Jeff Banks launches £2m NSPCC Great British Clothes Clearout
Press Releases - 15 January 2010
Fashion designer Jeff Banks today (15 January) called on the nation to join the Great British Clothes Clearout and donate unwanted clothes to raise £2m for the NSPCC.
Jeff Banks cleared out his own warehouse for the launch, donating over 1,000 garments from his many design collections.
The NSPCC aims to collect more than five million bags of second hand clothing by 2012 in partnership with clothing collection agent Clothes Aid.
Jeff Banks said: "I think clothes are there to be worn, not be hidden away in your wardrobe! So I want everyone to join the NSPCC's Great British Clothes Clearout to help prevent cruelty to children.
"Everyone has a few fashion horrors hidden away at home. For me it's my suits. The ones from the 80s are probably back in fashion! So I'm having my own Clothes Clearout for the NSPCC - I hope everyone will join me and cast off those terrifying textiles!"
Donations of good quality used clothing can be made through convenient house to house collections. Donators should look out for NSPCC branded bags posted in their letterboxes with a printed Clothes Aid collection date.
Businesses and other organisations can also request a one-stop collection service from Clothes Aid for donations of 200 bags or more - raising even more money for the NSPCC. Clothes Aid has guaranteed to raise a minimum of £525,000 in the year of its partnership with the NSPCC.
NSPCC head of corporate partnerships Tracy Griffin said: "We know many people find it hard to give financially during this challenging economic climate. So giving unwanted clothes, shoes, or other textiles is a great alternative way for people to support the NSPCC."
"Join in the NSPCC Great British Clothes Clearout and start the new decade with only the clothes you love to wear in your wardrobe!"
Around two million tonnes of textiles are purchased in the UK every year, of which 60 percent ends up as waste. Clothes Aid extends lifespan of garments by diverting them from landfill to be sold in fashion-hungry European accession countries.
The NSPCC relies on the generosity of the general public for more than 85 percent of the funds it needs to raise each year. All the money raised through the Clothes Aid partnership will go towards the NSPCC's vital work in helping to end cruelty to children.
More information is available at www.nspcc.org.uk/greatbritishclothesclearout
More information about Clothes Aid and arranging a one stop bespoke collection at www.clothesaid.co.uk
NSPCC media office on 0207 825 2516. Out of hours mobile 07976 206 625.
Clothes Aid press office on 0207 288 8539
Notes to editors:
1. Clothes Aid is the licensed clothing collection agent for the NSPCC in England, Wales, and Scotland. In Northern Ireland, Clothing Collections International (CCI) are organising clothes collections to raise funds for ChildLine.
2. NSPCC branded collection bags will be posted through letterboxes, stating the collection date. Filled bags should be left outside in clear view of the road on the morning the specified date, to avoid being missed by Clothes Aid collectors.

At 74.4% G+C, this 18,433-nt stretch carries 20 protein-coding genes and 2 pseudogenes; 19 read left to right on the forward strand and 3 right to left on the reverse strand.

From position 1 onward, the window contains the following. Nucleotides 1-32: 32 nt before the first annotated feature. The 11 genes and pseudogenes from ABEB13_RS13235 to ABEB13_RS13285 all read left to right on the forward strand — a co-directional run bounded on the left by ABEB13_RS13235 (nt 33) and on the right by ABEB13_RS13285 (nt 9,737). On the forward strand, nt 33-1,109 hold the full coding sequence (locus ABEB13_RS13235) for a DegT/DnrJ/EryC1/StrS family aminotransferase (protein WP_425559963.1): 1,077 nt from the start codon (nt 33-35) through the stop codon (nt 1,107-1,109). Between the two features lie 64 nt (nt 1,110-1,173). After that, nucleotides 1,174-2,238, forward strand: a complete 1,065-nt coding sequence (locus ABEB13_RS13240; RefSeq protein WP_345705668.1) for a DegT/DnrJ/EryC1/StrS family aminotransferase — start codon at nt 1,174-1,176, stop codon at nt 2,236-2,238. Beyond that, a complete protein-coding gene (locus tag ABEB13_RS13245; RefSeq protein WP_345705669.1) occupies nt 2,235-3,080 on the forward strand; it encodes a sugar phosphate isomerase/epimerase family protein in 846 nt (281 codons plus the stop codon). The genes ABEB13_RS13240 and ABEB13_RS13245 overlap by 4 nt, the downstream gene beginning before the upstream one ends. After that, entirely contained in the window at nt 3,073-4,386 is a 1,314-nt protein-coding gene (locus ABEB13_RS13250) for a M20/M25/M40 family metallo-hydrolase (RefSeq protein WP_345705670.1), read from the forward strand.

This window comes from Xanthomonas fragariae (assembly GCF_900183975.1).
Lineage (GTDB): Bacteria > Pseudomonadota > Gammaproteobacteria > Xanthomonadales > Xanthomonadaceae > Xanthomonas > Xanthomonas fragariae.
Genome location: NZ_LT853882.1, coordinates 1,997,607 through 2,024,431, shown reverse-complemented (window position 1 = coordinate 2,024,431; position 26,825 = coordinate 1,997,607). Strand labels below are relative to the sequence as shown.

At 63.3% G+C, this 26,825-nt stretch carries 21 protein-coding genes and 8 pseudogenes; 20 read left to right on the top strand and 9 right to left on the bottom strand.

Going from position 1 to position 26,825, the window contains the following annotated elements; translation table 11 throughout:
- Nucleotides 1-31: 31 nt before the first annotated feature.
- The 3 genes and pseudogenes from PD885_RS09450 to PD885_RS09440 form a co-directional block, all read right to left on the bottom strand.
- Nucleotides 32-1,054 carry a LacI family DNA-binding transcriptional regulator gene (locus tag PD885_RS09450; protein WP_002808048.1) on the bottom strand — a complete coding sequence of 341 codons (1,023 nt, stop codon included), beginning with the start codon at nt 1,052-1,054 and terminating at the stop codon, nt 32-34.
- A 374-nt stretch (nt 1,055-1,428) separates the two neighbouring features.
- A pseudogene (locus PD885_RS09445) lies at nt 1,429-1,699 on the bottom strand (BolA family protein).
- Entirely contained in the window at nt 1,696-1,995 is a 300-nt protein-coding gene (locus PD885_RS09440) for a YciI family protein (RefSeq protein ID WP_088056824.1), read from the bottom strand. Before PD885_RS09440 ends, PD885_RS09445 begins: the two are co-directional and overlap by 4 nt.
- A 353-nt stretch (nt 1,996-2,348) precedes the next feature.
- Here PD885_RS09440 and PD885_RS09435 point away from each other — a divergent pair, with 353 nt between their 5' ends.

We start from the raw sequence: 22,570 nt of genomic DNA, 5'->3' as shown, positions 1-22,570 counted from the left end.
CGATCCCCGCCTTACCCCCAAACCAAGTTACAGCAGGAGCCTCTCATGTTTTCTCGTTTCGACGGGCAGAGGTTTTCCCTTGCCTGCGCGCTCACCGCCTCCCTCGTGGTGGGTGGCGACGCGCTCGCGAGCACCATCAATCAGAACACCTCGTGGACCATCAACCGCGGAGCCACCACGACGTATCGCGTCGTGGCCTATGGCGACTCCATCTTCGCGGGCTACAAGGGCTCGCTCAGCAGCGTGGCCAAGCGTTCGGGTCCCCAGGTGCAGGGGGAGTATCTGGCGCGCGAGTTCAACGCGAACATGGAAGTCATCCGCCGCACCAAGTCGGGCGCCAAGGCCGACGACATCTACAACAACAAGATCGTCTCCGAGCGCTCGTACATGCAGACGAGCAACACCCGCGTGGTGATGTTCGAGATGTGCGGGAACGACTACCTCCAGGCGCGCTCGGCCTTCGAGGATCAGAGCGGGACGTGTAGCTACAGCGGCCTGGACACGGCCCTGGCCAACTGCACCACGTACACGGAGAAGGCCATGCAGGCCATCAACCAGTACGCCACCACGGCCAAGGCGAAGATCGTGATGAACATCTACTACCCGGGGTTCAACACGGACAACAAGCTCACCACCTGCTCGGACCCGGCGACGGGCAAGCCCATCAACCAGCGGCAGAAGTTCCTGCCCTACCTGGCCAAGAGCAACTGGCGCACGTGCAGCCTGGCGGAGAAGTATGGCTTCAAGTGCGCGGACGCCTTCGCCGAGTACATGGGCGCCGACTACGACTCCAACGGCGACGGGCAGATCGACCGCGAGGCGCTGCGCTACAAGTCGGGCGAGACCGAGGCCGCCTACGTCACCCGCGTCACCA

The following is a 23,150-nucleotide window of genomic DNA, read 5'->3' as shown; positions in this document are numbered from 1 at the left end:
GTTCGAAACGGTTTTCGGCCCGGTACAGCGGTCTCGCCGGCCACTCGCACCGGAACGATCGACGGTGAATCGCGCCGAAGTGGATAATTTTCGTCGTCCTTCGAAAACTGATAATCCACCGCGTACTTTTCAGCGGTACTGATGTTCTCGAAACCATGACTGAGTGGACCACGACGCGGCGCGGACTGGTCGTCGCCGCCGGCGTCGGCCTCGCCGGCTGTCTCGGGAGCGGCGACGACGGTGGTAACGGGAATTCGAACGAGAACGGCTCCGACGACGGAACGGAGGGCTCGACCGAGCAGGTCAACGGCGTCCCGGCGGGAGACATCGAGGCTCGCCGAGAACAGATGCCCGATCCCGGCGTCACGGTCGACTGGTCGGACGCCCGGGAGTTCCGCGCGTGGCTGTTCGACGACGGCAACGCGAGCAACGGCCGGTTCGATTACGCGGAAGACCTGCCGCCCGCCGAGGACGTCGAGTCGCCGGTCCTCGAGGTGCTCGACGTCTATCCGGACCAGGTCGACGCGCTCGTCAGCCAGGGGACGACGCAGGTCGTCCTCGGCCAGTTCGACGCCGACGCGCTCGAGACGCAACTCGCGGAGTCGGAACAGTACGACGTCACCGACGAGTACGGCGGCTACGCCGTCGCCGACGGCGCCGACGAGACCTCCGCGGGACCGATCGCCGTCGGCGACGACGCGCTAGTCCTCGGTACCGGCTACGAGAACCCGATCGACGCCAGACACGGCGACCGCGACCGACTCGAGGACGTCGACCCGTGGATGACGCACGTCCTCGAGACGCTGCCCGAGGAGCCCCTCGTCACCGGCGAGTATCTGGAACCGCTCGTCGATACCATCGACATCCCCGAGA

3. The NSPCC will receive £75 per tonne from house to house clothing collections, and £300 per tonne of clothing donated via one-stop collections organised by NSPCC supporters. A tonne of clothing is equivalent to around 200 bags.
4. Figures based on each bag collected averaging at 5kg, with one tonne of clothing equalling approx 200 bags, Clothes Aid estimate they need to collect 29,500 tonnes or 5,900,000 bags to meet the £2.3m target. Should clothing collections not generate the minimum guaranteed income, Clothes Aid will make up the balance for the NSPCC.
5. The Department for Environment, Food and Rural Affairs (DEFRA) currently states that textile waste is the fastest growing type of household waste in the UK. Around 2 million tonnes of waste is bought in the UK every year, with over 60% ending up in landfill. Source: http://www.defra.gov.uk/environment/
6. About the NSPCC
The NSPCC is the UK's leading children charity specialising in child protection and the prevention of cruelty to children. The NSPCC's vision is to end cruelty to children FULL STOP. The NSPCC runs projects and services across the United Kingdom and Channel Islands, including ChildLine, the UK's free, confidential 24-hour helpline for children and young people. The NSPCC helps over 10,000 children and their families every year.
7. Clothes Aid is one of the UK's leading licensed clothing collection agents, conducting house to house collections, and bespoke one stop collections, of used clothing to raise money for its partner charities. Clothes Aid raises funds for a number of national and regional charities including, Make A Wish Foundation UK, Noah's Ark Appeal, Papworth Hospital, Children's Hospice Association Scotland, and Zoe's Place Baby Hospice. Clothes Aid extends the end of life use of garments by diverting them from landfill, as recommended by the Government's road map on clothing. House to house clothing donations are then sold in fashion-hungry European accession countries.